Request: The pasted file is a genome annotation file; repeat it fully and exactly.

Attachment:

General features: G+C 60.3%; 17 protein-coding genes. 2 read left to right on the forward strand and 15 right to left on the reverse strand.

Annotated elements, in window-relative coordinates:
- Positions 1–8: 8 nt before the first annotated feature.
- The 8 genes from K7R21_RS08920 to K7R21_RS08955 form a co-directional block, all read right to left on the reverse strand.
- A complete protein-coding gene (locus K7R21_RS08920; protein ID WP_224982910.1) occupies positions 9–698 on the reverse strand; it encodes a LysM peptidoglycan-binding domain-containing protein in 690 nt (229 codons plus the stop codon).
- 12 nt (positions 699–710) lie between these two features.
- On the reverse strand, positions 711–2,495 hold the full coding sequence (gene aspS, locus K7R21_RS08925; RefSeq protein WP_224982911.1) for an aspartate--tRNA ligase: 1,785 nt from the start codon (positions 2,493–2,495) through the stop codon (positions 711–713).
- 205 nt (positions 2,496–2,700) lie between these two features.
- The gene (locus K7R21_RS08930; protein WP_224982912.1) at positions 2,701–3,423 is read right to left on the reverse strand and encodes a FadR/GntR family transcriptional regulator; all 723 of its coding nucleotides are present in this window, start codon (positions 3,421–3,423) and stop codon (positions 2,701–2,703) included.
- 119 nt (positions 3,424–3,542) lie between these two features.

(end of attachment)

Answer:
General features: G+C 60.3%; 17 protein-coding genes. 2 read left to right on the forward strand and 15 right to left on the reverse strand.

Annotated elements, in window-relative coordinates:
- Positions 1–8: 8 nt before the first annotated feature.
- The 8 genes from K7R21_RS08920 to K7R21_RS08955 form a co-directional block, all read right to left on the reverse strand.
- A complete protein-coding gene (locus K7R21_RS08920; protein ID WP_224982910.1) occupies positions 9–698 on the reverse strand; it encodes a LysM peptidoglycan-binding domain-containing protein in 690 nt (229 codons plus the stop codon).
- 12 nt (positions 699–710) lie between these two features.
- On the reverse strand, positions 711–2,495 hold the full coding sequence (gene aspS, locus K7R21_RS08925; RefSeq protein WP_224982911.1) for an aspartate--tRNA ligase: 1,785 nt from the start codon (positions 2,493–2,495) through the stop codon (positions 711–713).
- 205 nt (positions 2,496–2,700) lie between these two features.
- The gene (locus K7R21_RS08930; protein WP_224982912.1) at positions 2,701–3,423 is read right to left on the reverse strand and encodes a FadR/GntR family transcriptional regulator; all 723 of its coding nucleotides are present in this window, start codon (positions 3,421–3,423) and stop codon (positions 2,701–2,703) included.
- 119 nt (positions 3,424–3,542) lie between these two features.